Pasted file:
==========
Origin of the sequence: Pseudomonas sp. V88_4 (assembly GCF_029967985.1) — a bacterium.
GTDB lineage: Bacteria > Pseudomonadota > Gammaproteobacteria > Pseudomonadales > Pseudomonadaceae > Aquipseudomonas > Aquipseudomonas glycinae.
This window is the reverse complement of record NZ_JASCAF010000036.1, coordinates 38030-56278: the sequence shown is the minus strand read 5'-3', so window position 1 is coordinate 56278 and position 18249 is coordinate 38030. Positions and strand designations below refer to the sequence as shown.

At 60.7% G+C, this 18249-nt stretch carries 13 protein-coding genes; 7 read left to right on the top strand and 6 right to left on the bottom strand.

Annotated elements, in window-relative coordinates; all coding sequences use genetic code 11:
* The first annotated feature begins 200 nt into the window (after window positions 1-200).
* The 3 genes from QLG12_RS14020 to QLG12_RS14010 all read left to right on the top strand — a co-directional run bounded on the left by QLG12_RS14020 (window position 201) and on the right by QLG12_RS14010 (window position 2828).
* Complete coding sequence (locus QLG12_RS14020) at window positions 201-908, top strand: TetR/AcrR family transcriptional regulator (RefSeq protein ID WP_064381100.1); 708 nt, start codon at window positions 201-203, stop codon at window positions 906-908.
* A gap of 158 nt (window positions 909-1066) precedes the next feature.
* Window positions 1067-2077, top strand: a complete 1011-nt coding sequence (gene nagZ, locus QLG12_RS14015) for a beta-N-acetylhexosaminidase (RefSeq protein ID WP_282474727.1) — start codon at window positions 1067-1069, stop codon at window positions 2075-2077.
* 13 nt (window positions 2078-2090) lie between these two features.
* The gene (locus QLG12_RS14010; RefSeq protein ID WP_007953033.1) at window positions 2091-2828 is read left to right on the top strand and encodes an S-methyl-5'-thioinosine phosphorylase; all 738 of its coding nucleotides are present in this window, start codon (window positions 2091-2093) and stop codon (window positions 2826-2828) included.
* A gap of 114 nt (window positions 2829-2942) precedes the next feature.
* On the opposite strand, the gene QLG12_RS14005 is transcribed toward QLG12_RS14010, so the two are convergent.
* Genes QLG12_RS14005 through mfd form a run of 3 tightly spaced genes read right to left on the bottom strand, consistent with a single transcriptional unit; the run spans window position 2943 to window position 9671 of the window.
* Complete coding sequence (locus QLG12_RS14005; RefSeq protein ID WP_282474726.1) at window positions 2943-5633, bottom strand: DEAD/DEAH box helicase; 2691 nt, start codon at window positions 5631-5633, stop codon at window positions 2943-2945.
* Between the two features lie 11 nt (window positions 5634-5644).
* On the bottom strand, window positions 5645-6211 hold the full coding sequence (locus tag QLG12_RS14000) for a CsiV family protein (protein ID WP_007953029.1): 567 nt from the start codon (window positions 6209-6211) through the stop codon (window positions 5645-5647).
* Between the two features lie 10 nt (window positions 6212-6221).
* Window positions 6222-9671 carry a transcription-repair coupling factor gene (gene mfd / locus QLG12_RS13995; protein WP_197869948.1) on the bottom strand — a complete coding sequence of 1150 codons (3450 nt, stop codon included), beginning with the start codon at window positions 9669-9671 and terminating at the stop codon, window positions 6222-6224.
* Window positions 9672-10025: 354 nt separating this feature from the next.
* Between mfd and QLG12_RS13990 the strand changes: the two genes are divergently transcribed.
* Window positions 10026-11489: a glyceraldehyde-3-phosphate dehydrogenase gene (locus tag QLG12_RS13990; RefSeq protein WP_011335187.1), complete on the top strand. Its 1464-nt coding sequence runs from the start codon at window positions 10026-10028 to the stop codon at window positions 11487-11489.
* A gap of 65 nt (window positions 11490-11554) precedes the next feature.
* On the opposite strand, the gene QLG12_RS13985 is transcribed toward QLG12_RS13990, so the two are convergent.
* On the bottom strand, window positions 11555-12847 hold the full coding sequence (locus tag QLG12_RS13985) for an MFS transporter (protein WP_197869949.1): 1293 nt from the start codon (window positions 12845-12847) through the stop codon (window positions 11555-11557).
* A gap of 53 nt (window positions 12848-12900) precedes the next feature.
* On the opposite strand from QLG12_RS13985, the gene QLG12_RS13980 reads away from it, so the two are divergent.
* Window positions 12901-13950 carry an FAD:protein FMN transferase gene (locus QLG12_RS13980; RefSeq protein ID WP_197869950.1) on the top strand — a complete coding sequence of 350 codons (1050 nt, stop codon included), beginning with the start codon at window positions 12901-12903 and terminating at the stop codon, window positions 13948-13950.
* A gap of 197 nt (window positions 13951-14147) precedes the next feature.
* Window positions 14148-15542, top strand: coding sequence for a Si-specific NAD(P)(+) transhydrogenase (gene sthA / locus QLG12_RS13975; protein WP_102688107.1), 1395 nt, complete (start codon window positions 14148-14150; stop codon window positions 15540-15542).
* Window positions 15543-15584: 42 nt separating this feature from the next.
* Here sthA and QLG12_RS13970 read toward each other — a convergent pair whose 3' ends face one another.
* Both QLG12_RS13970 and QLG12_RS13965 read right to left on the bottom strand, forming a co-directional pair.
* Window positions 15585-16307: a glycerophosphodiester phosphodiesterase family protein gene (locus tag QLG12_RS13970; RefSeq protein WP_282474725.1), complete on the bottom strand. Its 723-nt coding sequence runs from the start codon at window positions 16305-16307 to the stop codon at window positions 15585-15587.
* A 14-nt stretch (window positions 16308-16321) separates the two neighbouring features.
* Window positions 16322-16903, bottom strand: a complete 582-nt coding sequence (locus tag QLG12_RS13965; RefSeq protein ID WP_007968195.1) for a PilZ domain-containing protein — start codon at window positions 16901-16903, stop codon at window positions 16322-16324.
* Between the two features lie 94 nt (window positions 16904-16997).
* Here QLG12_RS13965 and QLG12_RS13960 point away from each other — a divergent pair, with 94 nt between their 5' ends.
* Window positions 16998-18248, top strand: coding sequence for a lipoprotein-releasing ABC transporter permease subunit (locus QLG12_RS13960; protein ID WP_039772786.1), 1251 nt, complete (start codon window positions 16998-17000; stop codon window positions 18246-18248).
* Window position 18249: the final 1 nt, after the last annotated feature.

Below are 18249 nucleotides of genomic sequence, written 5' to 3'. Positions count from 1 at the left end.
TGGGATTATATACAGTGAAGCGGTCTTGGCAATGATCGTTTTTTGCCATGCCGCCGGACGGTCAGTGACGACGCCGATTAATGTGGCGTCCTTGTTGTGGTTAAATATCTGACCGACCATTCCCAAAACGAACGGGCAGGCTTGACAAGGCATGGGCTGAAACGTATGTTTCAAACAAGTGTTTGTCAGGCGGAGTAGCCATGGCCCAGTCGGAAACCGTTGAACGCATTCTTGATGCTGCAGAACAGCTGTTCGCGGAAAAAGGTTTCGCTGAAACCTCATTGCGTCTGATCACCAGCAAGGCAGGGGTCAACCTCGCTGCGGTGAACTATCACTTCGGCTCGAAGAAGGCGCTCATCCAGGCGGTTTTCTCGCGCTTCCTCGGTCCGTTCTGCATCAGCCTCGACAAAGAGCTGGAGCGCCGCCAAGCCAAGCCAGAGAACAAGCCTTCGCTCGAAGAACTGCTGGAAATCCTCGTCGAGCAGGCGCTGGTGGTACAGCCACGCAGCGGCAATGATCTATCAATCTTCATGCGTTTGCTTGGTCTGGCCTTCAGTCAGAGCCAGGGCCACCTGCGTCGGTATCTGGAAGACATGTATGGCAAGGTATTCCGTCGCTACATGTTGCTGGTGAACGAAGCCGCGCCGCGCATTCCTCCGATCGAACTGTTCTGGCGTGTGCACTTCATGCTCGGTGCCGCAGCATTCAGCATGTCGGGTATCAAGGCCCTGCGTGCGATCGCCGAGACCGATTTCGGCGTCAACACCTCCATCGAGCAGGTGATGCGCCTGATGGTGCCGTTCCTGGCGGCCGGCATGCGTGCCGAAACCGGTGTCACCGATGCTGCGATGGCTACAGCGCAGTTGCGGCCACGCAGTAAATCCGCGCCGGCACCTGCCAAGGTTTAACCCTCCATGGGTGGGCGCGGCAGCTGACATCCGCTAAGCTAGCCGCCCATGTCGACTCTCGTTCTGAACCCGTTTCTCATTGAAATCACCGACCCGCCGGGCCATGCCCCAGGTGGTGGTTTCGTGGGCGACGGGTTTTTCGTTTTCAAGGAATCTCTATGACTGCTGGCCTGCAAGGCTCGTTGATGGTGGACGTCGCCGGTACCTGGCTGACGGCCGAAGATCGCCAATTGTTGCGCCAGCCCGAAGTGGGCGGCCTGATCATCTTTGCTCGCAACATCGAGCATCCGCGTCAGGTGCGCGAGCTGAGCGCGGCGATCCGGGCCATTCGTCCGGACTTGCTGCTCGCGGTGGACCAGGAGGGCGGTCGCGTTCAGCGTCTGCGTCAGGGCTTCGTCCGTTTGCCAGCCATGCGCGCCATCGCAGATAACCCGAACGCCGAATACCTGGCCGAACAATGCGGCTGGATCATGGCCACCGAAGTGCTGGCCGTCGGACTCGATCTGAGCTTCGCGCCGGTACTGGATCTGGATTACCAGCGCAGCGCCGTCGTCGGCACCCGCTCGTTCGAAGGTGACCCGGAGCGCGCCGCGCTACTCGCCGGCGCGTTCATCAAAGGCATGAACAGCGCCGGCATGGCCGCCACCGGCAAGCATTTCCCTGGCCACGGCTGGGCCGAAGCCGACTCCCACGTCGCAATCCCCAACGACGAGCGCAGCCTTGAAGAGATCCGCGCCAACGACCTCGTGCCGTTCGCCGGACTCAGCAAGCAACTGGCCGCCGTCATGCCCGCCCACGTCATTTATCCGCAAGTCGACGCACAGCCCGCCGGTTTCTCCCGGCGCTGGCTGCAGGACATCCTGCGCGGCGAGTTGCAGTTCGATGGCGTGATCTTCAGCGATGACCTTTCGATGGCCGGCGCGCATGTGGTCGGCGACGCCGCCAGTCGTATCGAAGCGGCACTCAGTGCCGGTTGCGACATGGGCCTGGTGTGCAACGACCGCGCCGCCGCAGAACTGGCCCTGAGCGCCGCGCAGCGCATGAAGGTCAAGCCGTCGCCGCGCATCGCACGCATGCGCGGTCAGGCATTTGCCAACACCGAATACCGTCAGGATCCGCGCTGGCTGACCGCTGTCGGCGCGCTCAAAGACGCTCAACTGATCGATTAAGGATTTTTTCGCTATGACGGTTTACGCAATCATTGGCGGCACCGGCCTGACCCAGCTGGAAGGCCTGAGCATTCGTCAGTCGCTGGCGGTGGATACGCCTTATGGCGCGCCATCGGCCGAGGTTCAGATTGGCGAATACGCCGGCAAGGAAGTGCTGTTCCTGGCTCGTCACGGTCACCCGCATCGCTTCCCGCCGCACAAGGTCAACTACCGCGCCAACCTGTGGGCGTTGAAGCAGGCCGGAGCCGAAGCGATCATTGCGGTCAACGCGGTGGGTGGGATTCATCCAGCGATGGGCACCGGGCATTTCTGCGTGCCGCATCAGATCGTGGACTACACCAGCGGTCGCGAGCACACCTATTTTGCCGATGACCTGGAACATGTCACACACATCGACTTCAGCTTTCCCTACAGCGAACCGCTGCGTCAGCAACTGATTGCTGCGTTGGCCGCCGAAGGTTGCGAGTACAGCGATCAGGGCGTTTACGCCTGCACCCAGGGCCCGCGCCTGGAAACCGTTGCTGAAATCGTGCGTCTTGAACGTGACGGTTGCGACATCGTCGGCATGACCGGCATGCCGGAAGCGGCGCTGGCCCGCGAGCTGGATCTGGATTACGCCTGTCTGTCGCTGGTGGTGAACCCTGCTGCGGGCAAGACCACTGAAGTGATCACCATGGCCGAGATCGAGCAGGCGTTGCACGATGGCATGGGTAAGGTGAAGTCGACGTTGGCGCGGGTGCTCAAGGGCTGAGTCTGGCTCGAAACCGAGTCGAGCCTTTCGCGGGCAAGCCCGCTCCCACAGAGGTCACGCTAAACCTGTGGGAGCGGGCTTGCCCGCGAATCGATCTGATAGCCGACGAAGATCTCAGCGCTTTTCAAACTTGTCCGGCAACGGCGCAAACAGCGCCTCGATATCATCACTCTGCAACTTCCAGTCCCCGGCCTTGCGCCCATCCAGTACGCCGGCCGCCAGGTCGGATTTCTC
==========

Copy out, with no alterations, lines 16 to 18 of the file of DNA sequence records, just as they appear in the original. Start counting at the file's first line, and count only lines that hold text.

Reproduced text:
* Complete coding sequence (locus QLG12_RS14005; RefSeq protein ID WP_282474726.1) at window positions 2943-5633, bottom strand: DEAD/DEAH box helicase; 2691 nt, start codon at window positions 5631-5633, stop codon at window positions 2943-2945.
* Between the two features lie 11 nt (window positions 5634-5644).
* On the bottom strand, window positions 5645-6211 hold the full coding sequence (locus tag QLG12_RS14000) for a CsiV family protein (protein ID WP_007953029.1): 567 nt from the start codon (window positions 6209-6211) through the stop codon (window positions 5645-5647).